Equestrian Bullying Not On My Yard

Equestrian Bullying Not On My Yard

A celebrated rider has revealed that she has been the victim of terrible bullying. Susan Oakes is a highly successful rider but has been driven to the brink of suicide in the past. She believes that bullying is common in equestrian sports and must be tackled.

Susan Oakes

Susan Oakes is 33 years old and holds world records in and triple bar jumping. Several episodes of bullying and intimidation have marred her life. Speaking to the Telegraph, she has talked about how a bloodstock agent in Ireland threatened to beat her up. He felt that Ms Oakes had slighted him by not recognising his assistance. Despite her apology, the agent turned up at her training session a few hours later and said 'I'm going to beat seven shades of s--- out of you'. Charming!This incident took place in 2012 just before Ms Oakes' attempt on her world records and left her feeling extremely depressed. She remains terrified by the prospect of seeing the man again.

Threats and Intimidation

Unfortunately, this was just one of many unpleasant episodes. On an another occasion a horse dealer threatened Susan and told her that if she visited his country, he would see to it that she would never leave again! This horrible threat was issued because Ms Oakes' friend had returned a horse to the dealer. For some reason the dealer took out his frustration on Susan. He continued to intimidate her over a period of three years.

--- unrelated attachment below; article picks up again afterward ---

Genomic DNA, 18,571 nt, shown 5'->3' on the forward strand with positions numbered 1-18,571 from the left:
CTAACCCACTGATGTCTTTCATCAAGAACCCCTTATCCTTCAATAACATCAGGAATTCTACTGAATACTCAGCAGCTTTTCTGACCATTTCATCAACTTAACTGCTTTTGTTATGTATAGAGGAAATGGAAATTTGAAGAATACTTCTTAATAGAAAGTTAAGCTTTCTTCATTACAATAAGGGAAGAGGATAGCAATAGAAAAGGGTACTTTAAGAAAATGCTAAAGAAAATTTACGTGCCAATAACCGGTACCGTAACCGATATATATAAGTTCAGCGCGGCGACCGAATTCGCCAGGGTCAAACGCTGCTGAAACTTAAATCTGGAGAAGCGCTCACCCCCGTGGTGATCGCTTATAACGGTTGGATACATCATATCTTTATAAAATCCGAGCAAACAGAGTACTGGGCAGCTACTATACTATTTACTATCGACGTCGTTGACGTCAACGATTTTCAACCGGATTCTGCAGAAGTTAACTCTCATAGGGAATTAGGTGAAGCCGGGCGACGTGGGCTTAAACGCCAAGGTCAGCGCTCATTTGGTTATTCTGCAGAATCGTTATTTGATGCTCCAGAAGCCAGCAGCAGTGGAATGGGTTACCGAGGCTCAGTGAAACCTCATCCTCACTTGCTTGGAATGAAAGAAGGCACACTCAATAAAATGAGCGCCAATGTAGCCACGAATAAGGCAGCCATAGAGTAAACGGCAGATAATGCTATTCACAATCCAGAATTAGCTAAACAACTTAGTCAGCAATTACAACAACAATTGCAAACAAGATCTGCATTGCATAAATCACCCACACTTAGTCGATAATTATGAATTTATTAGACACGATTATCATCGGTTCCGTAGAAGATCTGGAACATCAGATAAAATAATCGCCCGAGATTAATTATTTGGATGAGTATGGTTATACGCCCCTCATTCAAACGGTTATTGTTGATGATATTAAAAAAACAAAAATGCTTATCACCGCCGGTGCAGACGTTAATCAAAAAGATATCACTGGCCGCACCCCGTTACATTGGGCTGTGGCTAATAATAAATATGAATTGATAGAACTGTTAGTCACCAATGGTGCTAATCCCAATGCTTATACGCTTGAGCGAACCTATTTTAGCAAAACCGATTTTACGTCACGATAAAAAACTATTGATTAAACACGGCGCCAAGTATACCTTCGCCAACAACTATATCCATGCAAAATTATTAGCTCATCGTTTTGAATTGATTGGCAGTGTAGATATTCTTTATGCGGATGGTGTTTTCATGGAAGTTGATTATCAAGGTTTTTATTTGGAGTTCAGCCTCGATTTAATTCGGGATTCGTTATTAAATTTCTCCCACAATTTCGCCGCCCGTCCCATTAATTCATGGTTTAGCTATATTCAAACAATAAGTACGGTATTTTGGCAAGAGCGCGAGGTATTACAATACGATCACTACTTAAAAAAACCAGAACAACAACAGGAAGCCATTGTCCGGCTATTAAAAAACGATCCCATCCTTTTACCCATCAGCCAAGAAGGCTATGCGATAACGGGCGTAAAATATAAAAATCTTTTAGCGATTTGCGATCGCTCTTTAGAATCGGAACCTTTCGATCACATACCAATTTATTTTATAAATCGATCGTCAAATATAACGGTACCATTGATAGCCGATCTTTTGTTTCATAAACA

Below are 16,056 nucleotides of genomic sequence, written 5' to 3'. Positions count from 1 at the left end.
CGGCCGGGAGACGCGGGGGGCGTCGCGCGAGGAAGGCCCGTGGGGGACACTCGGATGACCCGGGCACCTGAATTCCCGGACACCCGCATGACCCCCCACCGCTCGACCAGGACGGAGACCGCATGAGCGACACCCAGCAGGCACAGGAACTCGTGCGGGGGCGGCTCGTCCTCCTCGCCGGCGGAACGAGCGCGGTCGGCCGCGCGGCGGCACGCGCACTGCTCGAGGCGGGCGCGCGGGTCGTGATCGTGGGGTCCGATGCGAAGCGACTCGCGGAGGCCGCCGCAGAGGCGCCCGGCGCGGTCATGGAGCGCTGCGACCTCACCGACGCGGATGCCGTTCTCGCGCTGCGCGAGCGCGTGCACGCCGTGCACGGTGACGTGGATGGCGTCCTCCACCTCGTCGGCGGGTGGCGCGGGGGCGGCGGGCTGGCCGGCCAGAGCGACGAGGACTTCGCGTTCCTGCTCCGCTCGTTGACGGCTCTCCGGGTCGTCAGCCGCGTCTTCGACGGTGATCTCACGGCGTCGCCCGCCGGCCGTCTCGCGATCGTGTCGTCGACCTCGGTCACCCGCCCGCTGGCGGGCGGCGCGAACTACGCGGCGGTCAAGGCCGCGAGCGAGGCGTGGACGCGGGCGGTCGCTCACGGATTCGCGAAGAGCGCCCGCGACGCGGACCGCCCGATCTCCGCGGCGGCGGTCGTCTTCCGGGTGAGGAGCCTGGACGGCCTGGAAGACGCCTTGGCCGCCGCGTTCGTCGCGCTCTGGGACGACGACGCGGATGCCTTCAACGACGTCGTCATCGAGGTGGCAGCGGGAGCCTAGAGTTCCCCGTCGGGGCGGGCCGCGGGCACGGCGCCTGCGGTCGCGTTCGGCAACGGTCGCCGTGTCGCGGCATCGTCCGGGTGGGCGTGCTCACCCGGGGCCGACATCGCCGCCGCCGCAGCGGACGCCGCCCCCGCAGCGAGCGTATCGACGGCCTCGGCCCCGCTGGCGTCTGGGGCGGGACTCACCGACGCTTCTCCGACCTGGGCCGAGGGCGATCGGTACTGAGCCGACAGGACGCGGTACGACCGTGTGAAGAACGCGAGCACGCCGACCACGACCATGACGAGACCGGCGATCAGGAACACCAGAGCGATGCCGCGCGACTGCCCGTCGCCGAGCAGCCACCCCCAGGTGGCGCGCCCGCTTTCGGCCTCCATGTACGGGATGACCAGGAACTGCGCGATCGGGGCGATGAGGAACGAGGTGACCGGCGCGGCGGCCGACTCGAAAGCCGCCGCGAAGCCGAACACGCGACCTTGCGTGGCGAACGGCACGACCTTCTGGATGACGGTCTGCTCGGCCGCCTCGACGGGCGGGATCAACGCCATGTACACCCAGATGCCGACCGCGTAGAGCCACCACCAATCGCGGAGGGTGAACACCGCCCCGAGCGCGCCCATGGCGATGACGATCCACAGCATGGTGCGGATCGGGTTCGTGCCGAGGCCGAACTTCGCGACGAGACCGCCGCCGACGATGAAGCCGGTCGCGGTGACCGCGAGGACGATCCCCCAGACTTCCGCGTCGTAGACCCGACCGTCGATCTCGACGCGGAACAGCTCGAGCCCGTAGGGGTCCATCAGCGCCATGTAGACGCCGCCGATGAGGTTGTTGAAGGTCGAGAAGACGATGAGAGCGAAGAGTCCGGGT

Fighting Back

Bullying at stables and competitions is having a serious impact on riders' lives. Those who experience bullying may give up their sport and could be left suffering from depression. It is time we did something about the situation and the fight back has indeed started. Welfare groups in the north of England have launched an anti-bullying campaign in conjunction with Greater Manchester Police called "Not On My Yard".

Victims Come Forward

Many victims have now come forward as a result of the campaign. Riders are feeling empowered to speak out and stand up to the bullies. One of the campaign's founders, Samantha Furlow, of Tudor Rose Equines, has announced that there have been up to five calls a week from riders of all ages who have been bullied and potentially driven away from the sport. Cases have involved the theft of equipment, assaults on riders, verbal abuse and harm to horses. The campaign has also found that at least one rider has taken their own life as a result of bullying at their yard.

Sticks and Stones

It really is troubling to hear that riders will resort to assaulting other riders with brooms, stealing their tack and cutting the manes of their horses. Riding should be a joy and a life affirming experience not a torment. Riding should be therapeutic and yet some people are turning yards into highly unpleasant places to be. Hopefully the Not On My Yard campaign and others like it will help to eradicate bullying and intimidation from the world of equestrian sport. Follow the campaigns progress on their#notonmyyard

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